Specialty coffee, however, is frequently not purchased on commodities exchanges—for example, Starbucks purchases nearly all its coffee through multi-year, private contracts that often pay double the commodity price. It is also important to note that the coffee sold at retail is a different economic product than wholesale coffee traded as a commodity, which becomes an input to the various ultimate end products so that its market is ultimately affected by changes in consumption patterns and prices.
In 2005, however, the coffee prices rose (with the above-mentioned ICO Composite Index monthly averages between 78.79 (September) and 101.44 (March) US Cent per lb). This rise was likely caused by an increase in consumption in Russia and China as well as a harvest which was about 10% to 20% lower than that in the record years before. Many coffee bean farmers can now live off their products, but not all of the extra-surplus trickles down to them, because rising petroleum prices make the transportation, roasting and packaging of the coffee beans more expensive.
Prices have risen from 2005 to 2009 and sharply in the second half of 2010 on fears of a bad harvest in key coffee-producing countries, with the ICO indicator price reaching 231 in March 2011
A number of classifications are used to label coffee produced under certain environmental or labor standards. For instance, Bird-Friendly > or shade-grown coffee is said to be produced in regions where natural shade (canopy trees) is used to shelter coffee plants during parts of the growing season. Organic coffee is produced under strict certification guidelines, and is grown without the use of potentially harmful artificial pesticides or fertilizers; conventional coffee is grown with more pesticides than any other agricultural crop—cotton comes second..
Fair trade coffee is produced by small coffee producers who belong to cooperatives; guaranteeing for these cooperatives a minimum price, though with historically low prices, current fair-trade minimums are lower than the market price of only a few years ago. TransFair USA is the primary organization currently overseeing Fair Trade coffee practices in the United States, while the Fairtrade Foundation does so in the United Kingdom.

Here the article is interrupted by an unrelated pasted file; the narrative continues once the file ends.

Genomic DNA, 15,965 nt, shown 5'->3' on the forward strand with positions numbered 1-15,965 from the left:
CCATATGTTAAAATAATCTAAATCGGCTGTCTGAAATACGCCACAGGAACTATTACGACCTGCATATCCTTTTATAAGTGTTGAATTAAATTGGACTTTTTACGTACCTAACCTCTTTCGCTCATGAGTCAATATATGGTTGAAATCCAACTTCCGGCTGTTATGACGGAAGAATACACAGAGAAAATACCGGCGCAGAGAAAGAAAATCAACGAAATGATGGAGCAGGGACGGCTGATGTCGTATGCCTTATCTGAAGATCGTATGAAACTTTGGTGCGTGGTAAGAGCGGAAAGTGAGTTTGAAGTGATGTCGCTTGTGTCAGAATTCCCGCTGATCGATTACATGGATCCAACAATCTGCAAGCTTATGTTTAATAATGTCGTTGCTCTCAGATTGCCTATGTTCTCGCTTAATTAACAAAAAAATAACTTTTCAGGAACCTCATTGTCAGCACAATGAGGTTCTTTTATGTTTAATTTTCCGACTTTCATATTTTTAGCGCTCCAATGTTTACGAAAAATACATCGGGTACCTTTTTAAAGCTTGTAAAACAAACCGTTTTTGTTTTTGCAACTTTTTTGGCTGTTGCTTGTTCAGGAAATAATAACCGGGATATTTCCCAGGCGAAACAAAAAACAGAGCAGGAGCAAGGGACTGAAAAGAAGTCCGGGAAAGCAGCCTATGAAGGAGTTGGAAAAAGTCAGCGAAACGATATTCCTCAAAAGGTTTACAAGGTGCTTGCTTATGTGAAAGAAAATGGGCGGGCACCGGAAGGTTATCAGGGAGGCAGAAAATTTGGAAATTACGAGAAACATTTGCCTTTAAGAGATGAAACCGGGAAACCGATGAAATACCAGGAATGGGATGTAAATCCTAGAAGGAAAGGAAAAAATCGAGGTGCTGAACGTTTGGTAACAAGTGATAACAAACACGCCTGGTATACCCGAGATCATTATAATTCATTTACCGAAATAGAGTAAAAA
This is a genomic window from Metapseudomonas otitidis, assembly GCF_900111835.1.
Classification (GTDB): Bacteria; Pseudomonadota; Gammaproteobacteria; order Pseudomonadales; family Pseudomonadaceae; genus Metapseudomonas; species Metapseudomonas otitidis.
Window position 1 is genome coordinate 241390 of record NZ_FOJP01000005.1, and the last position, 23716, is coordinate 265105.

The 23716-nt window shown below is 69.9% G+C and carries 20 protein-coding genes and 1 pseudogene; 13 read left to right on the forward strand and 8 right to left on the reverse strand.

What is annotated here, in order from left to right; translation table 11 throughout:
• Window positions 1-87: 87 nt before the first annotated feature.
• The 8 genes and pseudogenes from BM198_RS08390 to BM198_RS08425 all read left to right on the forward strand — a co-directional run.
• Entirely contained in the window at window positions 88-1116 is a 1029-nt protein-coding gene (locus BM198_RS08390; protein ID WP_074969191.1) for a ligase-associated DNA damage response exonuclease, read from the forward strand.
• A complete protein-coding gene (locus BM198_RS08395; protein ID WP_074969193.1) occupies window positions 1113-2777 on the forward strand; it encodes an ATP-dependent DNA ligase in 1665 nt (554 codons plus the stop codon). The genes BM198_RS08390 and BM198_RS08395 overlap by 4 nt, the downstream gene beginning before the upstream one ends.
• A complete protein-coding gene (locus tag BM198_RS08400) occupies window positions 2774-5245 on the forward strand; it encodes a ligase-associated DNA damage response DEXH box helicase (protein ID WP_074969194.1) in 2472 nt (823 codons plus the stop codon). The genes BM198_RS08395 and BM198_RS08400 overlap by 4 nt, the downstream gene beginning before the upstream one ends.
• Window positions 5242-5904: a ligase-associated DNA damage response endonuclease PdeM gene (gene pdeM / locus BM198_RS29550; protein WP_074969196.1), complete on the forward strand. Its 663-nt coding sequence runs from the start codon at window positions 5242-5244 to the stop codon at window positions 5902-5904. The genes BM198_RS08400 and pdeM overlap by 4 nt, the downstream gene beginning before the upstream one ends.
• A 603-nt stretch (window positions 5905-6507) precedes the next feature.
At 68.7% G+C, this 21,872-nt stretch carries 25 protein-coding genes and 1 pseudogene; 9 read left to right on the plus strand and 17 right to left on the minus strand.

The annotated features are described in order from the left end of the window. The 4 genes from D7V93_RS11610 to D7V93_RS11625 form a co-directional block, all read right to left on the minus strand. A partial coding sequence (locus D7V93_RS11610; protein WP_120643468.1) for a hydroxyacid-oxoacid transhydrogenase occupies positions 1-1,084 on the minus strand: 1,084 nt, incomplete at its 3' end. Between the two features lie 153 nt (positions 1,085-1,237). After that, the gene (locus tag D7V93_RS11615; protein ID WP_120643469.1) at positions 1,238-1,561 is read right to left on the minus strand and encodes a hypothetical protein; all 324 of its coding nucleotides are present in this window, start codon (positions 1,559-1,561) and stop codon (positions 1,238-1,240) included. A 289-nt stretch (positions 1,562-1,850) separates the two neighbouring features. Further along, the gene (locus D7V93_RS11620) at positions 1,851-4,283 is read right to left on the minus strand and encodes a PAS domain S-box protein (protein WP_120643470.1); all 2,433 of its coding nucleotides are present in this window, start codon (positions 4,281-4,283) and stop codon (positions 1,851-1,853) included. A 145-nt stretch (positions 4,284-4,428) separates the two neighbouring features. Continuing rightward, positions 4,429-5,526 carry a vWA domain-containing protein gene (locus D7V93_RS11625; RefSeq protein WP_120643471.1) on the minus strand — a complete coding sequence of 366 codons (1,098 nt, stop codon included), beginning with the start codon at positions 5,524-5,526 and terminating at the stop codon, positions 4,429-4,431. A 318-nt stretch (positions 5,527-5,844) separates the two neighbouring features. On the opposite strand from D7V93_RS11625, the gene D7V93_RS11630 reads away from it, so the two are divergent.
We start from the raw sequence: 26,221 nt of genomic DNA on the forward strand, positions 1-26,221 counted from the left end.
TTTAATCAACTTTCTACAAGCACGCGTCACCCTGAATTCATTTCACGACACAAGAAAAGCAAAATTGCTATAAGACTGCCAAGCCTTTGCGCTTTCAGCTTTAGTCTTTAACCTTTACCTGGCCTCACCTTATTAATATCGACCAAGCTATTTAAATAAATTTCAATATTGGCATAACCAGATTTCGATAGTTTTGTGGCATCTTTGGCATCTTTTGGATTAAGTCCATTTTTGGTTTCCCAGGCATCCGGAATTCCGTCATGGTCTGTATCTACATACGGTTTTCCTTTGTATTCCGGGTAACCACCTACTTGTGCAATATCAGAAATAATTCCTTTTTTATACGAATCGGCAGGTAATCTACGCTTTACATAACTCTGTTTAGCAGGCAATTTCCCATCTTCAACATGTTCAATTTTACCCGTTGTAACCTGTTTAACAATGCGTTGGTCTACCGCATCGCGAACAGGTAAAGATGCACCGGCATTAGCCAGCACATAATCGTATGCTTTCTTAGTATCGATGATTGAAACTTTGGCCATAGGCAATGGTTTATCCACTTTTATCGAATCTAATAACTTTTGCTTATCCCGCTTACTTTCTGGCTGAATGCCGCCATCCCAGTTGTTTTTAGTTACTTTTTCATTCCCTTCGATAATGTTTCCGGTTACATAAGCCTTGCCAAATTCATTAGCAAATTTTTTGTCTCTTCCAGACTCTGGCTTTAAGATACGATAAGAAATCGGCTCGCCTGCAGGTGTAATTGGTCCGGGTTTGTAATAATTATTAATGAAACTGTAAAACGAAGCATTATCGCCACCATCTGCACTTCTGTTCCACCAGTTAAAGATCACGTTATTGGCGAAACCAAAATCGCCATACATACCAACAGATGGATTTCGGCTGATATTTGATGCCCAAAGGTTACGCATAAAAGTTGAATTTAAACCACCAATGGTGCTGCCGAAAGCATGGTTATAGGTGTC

Commodity chain for the coffee industry
The coffee industry currently has a commodity chain that involves producers, middlemen exporters, importers, roasters, and retailers before reaching the consumer. Middlemen exporters, often referred to as coffee "coyotes," purchase coffee directly from small farmers. Large coffee estates and plantations often export their own harvests or have direct arrangements with a transnational coffee processing or distributing company. Under either arrangement, large producers can sell at prices set by the New York Coffee Exchange.
Green coffee is then purchased by importers from exporters or large plantation owners. Importers hold inventory of large container loads, which they sell gradually through numerous small orders. They have capital resources to obtain quality coffee from around the world, capital normal roasters do not have. Roasters' heavy reliance on importers gives the importers great influence over the types of coffee that are sold to consumers.
In the United States, there are around 1,200 roasters. Roasters have the highest profit margin in the commodity chain. Large roasters normally sell pre-packaged coffee to large retailers, such as Maxwell House, Folgers and Millstone.
Coffee reaches the consumers through cafes and specialty stores selling coffee, of which, approximately, 30% are chains, and through supermarkets and traditional retail chains. Supermarkets and traditional retail chains hold about 60% of market share and are the primary channel for both specialty coffee and non-specialty coffee. Twelve billion pounds of coffee is consumed around the globe annually, and the United States alone has over 130 million coffee drinkers.